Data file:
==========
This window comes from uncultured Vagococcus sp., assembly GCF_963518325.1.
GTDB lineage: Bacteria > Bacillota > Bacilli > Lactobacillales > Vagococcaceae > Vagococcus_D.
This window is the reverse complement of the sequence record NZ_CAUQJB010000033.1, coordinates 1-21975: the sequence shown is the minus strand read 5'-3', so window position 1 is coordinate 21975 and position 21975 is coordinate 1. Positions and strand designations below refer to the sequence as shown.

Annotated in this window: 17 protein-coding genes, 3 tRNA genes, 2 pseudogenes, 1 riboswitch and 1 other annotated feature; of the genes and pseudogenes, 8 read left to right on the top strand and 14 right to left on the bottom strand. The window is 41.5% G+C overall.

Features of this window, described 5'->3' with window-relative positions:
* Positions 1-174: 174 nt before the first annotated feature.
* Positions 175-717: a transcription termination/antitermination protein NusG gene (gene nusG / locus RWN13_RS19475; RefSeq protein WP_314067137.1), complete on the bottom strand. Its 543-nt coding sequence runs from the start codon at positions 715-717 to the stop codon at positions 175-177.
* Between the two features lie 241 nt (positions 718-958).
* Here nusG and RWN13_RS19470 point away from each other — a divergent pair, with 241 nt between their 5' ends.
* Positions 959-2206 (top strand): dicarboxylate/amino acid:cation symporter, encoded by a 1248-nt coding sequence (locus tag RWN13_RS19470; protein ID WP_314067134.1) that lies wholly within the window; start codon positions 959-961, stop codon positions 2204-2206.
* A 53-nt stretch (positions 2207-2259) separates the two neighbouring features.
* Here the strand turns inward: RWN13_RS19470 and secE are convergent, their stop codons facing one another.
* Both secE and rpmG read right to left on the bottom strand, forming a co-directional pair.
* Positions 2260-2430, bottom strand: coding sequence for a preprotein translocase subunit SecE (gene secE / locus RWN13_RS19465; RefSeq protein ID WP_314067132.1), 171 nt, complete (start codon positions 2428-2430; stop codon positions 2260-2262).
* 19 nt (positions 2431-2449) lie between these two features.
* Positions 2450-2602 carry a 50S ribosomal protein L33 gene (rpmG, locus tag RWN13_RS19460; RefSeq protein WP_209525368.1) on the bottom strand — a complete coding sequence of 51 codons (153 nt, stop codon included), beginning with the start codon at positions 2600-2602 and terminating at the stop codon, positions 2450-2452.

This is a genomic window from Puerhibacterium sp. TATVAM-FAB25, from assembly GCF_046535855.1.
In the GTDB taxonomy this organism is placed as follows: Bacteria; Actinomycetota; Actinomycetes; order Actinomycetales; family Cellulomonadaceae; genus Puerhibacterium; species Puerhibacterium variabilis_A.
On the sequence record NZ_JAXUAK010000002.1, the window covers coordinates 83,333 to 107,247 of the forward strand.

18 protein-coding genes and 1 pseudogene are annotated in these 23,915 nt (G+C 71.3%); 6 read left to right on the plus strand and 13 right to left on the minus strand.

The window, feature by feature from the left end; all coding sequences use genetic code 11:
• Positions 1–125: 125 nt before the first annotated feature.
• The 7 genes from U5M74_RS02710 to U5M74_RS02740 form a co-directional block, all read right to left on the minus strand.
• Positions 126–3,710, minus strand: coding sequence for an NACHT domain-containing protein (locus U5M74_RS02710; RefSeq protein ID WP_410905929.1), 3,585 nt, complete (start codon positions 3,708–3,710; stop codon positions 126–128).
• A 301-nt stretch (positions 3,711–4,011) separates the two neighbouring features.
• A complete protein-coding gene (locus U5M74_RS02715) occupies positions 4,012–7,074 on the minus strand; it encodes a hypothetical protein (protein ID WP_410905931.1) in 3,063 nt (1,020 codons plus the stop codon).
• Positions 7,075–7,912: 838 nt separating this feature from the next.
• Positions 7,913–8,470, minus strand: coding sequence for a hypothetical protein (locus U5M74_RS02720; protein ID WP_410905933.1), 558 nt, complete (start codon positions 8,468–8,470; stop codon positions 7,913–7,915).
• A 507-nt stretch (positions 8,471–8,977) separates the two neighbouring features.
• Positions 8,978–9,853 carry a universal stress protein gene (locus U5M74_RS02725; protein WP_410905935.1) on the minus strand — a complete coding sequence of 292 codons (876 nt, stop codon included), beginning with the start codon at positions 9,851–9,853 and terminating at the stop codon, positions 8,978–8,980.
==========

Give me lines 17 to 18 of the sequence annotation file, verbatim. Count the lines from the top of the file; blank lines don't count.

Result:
This is a genomic window from Puerhibacterium sp. TATVAM-FAB25, from assembly GCF_046535855.1.
In the GTDB taxonomy this organism is placed as follows: Bacteria; Actinomycetota; Actinomycetes; order Actinomycetales; family Cellulomonadaceae; genus Puerhibacterium; species Puerhibacterium variabilis_A.